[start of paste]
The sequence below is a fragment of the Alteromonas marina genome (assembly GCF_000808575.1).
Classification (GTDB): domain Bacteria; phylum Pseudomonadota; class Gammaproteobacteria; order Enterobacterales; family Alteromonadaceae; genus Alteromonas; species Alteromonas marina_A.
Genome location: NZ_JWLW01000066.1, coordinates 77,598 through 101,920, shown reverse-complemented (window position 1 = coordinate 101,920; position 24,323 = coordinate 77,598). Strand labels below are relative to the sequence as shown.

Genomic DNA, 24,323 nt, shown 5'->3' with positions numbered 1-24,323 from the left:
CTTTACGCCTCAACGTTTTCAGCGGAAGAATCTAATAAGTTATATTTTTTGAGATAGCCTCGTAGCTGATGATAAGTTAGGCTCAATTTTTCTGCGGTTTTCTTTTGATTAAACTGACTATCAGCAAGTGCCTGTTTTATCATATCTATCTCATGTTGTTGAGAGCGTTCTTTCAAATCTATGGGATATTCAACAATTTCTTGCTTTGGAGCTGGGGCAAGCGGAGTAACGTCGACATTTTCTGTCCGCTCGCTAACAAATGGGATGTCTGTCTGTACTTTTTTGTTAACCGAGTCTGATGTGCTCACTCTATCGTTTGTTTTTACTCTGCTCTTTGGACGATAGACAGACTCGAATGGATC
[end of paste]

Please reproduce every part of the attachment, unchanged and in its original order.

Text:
The sequence below is a fragment of the Alteromonas marina genome (assembly GCF_000808575.1).
Classification (GTDB): domain Bacteria; phylum Pseudomonadota; class Gammaproteobacteria; order Enterobacterales; family Alteromonadaceae; genus Alteromonas; species Alteromonas marina_A.
Genome location: NZ_JWLW01000066.1, coordinates 77,598 through 101,920, shown reverse-complemented (window position 1 = coordinate 101,920; position 24,323 = coordinate 77,598). Strand labels below are relative to the sequence as shown.

Genomic DNA, 24,323 nt, shown 5'->3' with positions numbered 1-24,323 from the left:
CTTTACGCCTCAACGTTTTCAGCGGAAGAATCTAATAAGTTATATTTTTTGAGATAGCCTCGTAGCTGATGATAAGTTAGGCTCAATTTTTCTGCGGTTTTCTTTTGATTAAACTGACTATCAGCAAGTGCCTGTTTTATCATATCTATCTCATGTTGTTGAGAGCGTTCTTTCAAATCTATGGGATATTCAACAATTTCTTGCTTTGGAGCTGGGGCAAGCGGAGTAACGTCGACATTTTCTGTCCGCTCGCTAACAAATGGGATGTCTGTCTGTACTTTTTTGTTAACCGAGTCTGATGTGCTCACTCTATCGTTTGTTTTTACTCTGCTCTTTGGACGATAGACAGACTCGAATGGATC